I’ve recently gotten into the habit of taking walks on a bike path directly behind my office building during the day. I’ve found it to be not just rejuvenating for my energy and body, but also my mind and spirits. Once I’ve gone far enough to feel my muscles loosen (and ideally before I break a sweat), I turn around and head back.
One useful insight from this story is to highlight that the only way to get to my destination is to keep walking. Stopping does me no good. I’d be essentially in no-mans-land, neither here or there. So of course, even if I were to get tired or start sweating, I would always keep going until I made it back. Perseverance of a sort.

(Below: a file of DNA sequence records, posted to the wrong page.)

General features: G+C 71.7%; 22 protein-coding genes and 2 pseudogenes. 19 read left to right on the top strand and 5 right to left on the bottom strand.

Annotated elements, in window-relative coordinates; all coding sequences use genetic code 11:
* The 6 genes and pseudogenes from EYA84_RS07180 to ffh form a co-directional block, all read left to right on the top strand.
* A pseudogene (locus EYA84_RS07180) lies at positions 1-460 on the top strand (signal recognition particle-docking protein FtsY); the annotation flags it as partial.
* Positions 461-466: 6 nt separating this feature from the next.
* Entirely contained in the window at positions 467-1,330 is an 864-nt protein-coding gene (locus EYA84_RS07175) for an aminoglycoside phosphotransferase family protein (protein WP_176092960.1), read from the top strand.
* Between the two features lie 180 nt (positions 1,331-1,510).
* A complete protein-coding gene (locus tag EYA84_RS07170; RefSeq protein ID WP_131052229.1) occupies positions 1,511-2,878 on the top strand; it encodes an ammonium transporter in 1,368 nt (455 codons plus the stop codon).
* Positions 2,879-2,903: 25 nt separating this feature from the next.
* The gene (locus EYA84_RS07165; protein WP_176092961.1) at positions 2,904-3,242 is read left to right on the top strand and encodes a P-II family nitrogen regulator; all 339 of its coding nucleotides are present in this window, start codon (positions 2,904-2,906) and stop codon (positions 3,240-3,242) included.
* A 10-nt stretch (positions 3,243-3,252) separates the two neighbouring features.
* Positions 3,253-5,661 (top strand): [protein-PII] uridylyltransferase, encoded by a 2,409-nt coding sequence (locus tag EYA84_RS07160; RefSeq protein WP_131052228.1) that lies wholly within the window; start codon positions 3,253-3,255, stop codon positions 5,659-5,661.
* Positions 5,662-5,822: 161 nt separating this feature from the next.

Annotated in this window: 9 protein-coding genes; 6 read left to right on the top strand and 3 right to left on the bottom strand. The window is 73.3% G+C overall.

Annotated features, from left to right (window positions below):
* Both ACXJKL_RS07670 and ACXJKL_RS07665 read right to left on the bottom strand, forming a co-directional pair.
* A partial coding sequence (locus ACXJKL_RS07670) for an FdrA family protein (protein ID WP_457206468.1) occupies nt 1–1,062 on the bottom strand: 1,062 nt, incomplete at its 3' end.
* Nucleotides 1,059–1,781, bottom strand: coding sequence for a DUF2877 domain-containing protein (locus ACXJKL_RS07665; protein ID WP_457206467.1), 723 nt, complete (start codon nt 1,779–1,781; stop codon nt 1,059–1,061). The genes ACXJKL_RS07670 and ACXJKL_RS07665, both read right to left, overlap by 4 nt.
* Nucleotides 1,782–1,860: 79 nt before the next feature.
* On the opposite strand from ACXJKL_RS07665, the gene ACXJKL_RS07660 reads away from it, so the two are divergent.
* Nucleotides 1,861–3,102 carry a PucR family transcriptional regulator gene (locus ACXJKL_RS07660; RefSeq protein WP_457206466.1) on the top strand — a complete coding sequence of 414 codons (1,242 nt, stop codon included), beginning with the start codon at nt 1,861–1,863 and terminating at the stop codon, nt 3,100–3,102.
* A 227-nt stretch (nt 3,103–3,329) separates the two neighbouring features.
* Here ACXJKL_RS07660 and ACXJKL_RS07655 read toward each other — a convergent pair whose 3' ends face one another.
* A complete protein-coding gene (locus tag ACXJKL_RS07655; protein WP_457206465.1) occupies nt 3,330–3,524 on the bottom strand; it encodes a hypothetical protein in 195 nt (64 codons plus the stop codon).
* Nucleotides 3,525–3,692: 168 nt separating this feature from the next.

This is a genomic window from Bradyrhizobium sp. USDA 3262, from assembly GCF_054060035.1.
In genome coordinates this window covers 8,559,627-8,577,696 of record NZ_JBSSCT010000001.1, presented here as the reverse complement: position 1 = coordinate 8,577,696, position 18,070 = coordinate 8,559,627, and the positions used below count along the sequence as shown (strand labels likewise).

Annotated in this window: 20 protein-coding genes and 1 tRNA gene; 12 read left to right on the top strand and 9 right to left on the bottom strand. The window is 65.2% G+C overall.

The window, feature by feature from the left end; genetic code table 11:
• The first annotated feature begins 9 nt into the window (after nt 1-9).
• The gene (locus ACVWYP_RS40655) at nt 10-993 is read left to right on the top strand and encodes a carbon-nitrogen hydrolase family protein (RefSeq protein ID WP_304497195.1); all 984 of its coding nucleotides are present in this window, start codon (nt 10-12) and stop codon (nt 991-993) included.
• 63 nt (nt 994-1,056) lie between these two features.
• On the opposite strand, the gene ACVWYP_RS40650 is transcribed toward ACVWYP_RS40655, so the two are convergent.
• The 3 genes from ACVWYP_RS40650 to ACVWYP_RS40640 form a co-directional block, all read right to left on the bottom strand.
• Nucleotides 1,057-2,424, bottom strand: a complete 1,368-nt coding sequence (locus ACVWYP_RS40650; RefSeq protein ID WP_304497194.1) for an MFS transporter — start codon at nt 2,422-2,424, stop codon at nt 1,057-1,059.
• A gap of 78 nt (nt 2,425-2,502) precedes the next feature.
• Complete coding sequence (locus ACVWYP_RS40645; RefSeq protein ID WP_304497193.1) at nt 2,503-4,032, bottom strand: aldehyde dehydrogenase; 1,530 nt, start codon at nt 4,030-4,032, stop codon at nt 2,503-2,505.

More interesting, I think though, is how choose to keep walking. There’s many different ways to make it back.
Steps too small and the journey back becomes horribly inefficient with no more noticeable value accrued.
Steps too big and I’ve used more energy only to arrive in probably the same amount of time (or worse).
Steps too flat, too wide, or angled and now I’ve caused myself long-term harm with my short-term lack of purpose.
The most reliable way back — much like the most reliable way to make change — is with a consistent, repeatable, continuous stride.
Intentionally, deliberately, purposefully we make change. One step at a time.